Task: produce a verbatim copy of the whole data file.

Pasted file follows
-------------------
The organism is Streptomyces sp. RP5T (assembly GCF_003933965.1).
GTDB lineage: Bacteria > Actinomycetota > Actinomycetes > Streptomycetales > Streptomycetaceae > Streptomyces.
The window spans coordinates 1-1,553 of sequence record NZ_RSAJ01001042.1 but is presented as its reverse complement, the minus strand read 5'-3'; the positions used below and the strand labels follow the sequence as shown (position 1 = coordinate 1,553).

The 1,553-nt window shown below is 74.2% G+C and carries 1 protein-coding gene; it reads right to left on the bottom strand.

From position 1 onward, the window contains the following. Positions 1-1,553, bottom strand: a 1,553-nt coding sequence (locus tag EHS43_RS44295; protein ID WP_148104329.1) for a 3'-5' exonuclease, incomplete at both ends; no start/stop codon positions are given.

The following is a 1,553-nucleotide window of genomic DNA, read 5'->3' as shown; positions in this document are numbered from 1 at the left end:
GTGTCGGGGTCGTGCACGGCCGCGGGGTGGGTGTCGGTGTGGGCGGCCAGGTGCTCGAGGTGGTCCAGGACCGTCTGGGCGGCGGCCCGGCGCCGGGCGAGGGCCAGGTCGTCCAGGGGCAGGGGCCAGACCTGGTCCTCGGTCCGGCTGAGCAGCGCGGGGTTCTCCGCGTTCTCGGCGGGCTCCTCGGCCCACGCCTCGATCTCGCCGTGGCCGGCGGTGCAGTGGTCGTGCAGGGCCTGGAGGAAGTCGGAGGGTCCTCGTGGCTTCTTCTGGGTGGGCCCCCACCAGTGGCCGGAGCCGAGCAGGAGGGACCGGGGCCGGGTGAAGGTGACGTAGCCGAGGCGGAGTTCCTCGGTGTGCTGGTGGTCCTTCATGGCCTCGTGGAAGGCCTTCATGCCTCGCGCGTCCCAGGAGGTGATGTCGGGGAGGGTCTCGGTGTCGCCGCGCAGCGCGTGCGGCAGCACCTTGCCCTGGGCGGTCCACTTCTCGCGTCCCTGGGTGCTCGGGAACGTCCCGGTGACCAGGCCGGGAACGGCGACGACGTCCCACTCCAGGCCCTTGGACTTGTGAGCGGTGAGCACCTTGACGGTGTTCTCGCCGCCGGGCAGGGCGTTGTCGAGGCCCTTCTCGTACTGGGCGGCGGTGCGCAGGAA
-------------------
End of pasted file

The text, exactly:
The organism is Streptomyces sp. RP5T (assembly GCF_003933965.1).
GTDB lineage: Bacteria > Actinomycetota > Actinomycetes > Streptomycetales > Streptomycetaceae > Streptomyces.
The window spans coordinates 1-1,553 of sequence record NZ_RSAJ01001042.1 but is presented as its reverse complement, the minus strand read 5'-3'; the positions used below and the strand labels follow the sequence as shown (position 1 = coordinate 1,553).

The 1,553-nt window shown below is 74.2% G+C and carries 1 protein-coding gene; it reads right to left on the bottom strand.

From position 1 onward, the window contains the following. Positions 1-1,553, bottom strand: a 1,553-nt coding sequence (locus tag EHS43_RS44295; protein ID WP_148104329.1) for a 3'-5' exonuclease, incomplete at both ends; no start/stop codon positions are given.

The following is a 1,553-nucleotide window of genomic DNA, read 5'->3' as shown; positions in this document are numbered from 1 at the left end:
GTGTCGGGGTCGTGCACGGCCGCGGGGTGGGTGTCGGTGTGGGCGGCCAGGTGCTCGAGGTGGTCCAGGACCGTCTGGGCGGCGGCCCGGCGCCGGGCGAGGGCCAGGTCGTCCAGGGGCAGGGGCCAGACCTGGTCCTCGGTCCGGCTGAGCAGCGCGGGGTTCTCCGCGTTCTCGGCGGGCTCCTCGGCCCACGCCTCGATCTCGCCGTGGCCGGCGGTGCAGTGGTCGTGCAGGGCCTGGAGGAAGTCGGAGGGTCCTCGTGGCTTCTTCTGGGTGGGCCCCCACCAGTGGCCGGAGCCGAGCAGGAGGGACCGGGGCCGGGTGAAGGTGACGTAGCCGAGGCGGAGTTCCTCGGTGTGCTGGTGGTCCTTCATGGCCTCGTGGAAGGCCTTCATGCCTCGCGCGTCCCAGGAGGTGATGTCGGGGAGGGTCTCGGTGTCGCCGCGCAGCGCGTGCGGCAGCACCTTGCCCTGGGCGGTCCACTTCTCGCGTCCCTGGGTGCTCGGGAACGTCCCGGTGACCAGGCCGGGAACGGCGACGACGTCCCACTCCAGGCCCTTGGACTTGTGAGCGGTGAGCACCTTGACGGTGTTCTCGCCGCCGGGCAGGGCGTTGTCGAGGCCCTTCTCGTACTGGGCGGCGGTGCGCAGGAA